Murder on the Nile

The cast keeps this otherwise tepid fare afloat

Miss Scarlett on the B deck with the candlestick?: Don Owen investigates Carrie H. Stephens
Miss Scarlett on the B deck with the candlestick?: Don Owen investigates Carrie H. Stephens
Photo courtesy of Bret Brookshire

Murder on the Nile

City Theatre, 3823-D Airport
www.main.org/diffstages
Through May 5
Running time: 2 hr., 25 min.

When Bernard Buckham of the Daily Mirror reviewed the West End opening of Murder on the Nile in 1946, he had this to say: "An Agatha Christie play but a poor one. At this time of day, such a set-up needs to have character interest, ingenuity of plot, and excitement. This piece falls down on them all." Mr. Buckham, I second your opinion.

It's an evening of ordinary murder-mystery fare. A cast of stock characters arrives for its cruise up the Nile, and (unsurprisingly) it seems that nearly everyone knows one or more of the others by some strange coincidence. There's the newlywed couple pursued by a stalker, the sleuthing Canon Pennefather, the narcissistic aunt and her acquiescent niece, the loud-mouthed bachelor, the German doctor ... you get the idea: plenty of archetypes to prompt the question "whodunit?" when one of them is suddenly murdered. A floating game of Clue ensues, though with relatively predictable winds in the river that may not leave you gasping at the culprit's reveal. Christie's proceedings in this case are at times drawn out and forced – especially as the details of the crime are unraveled. Yet, for all the shortcomings of the writing (especially in comparison with the marvelously ingenious Christie we get in works like The Mousetrap), a few standout performances manage to save the day – and the play – in Different Stages' production.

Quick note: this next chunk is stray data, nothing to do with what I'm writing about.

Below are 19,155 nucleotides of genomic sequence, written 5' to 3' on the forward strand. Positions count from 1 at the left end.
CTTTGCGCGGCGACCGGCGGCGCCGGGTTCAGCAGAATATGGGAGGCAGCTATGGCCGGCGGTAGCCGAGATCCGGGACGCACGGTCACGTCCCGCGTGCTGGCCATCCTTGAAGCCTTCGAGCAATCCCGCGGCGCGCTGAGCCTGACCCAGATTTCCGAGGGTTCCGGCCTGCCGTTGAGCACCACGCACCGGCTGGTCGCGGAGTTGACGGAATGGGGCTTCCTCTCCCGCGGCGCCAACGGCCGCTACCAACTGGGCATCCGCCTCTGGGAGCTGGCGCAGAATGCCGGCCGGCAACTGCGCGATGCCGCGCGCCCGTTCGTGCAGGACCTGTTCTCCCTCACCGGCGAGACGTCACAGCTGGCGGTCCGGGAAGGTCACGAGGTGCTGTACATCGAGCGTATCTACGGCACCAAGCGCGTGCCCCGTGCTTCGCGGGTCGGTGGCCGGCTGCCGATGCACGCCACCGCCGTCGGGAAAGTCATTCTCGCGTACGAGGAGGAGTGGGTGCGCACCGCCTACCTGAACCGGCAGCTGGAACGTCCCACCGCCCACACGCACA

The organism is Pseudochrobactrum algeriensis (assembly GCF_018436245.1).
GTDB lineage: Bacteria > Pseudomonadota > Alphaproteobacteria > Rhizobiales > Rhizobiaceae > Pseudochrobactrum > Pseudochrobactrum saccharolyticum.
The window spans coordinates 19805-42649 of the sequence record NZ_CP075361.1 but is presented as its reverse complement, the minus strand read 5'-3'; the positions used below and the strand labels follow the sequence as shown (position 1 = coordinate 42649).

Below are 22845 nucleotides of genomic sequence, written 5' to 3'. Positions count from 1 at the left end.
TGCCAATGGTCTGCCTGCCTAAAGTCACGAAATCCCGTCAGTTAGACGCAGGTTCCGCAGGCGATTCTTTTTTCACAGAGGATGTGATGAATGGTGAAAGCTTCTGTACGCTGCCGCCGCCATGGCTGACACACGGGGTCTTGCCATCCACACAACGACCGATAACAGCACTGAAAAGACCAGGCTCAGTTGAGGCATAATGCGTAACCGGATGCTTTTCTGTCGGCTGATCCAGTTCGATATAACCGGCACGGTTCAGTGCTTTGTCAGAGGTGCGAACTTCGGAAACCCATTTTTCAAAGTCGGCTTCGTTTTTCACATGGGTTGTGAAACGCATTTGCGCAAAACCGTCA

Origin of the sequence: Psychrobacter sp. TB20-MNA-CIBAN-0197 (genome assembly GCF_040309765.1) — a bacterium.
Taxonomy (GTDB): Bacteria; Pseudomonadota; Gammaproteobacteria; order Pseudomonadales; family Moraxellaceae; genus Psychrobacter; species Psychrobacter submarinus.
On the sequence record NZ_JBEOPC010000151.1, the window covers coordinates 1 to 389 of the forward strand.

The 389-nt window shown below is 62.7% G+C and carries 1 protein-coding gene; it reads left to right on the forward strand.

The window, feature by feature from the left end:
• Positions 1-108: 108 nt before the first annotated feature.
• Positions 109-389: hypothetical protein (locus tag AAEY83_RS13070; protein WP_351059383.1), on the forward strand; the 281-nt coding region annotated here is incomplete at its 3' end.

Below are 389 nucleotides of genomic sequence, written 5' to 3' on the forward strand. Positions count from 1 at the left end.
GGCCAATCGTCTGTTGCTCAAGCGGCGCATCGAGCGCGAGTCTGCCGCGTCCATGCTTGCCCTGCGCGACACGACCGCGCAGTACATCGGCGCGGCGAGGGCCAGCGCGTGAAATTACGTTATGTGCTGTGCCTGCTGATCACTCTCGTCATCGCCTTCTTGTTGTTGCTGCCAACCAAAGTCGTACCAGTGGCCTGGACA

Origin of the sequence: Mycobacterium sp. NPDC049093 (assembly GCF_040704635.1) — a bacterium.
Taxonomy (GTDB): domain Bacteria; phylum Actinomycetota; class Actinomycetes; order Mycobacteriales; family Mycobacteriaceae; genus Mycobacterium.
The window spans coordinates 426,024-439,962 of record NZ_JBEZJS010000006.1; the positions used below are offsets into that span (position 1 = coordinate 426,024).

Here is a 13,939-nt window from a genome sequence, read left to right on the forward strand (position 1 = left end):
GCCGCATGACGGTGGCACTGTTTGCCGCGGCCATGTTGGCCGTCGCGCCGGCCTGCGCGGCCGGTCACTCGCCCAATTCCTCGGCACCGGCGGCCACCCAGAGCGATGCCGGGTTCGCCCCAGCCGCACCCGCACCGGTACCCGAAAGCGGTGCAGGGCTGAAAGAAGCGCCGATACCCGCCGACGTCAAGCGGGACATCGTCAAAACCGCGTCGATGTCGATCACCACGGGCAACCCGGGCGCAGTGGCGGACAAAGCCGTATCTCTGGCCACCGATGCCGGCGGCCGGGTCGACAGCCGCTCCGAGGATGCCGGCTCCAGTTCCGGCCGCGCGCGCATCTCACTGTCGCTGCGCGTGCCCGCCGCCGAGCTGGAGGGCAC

As Pennefather, for instance, Don Owen livens up the duller moments of the script with a welcome verve. The curiosity and sense of duty with which Owen imbues his character's de facto detective's badge is largely the reason that we remain engaged in the proceedings at hand. Also of special note are the performances of Carrie H. Stephens as new bride Kay Mostyn and Tyler Jones as the rebellious Smith. Both Stephens and Jones keep it real by creating believable, accessible characters in the midst of much melodrama. Though the evening does include a few admittedly mediocre performances as well, the majority of the cast is able to keep this ship afloat most of the time.

Ivor Brown of the Observer also reviewed that West End opening of Murder on the Nile over a half-century ago. His conclusion? "We leave with a sense of conflict." Though Brown's comment specifically concerned the play's surprisingly heavy ending, I can say the same for Different Stages' production. In this case, though, the conflict lies in a play of substandard writing for the master of her genre, rescued by a handful of engaging performances – a lifeboat just sturdy enough to make it to shore.

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KEYWORDS FOR THIS STORY

Murder on the Nile, Different Stages, Norman Blumensaadt, Agatha Christie, Don Owen, Tyler Jones, Carrie H. Stephens

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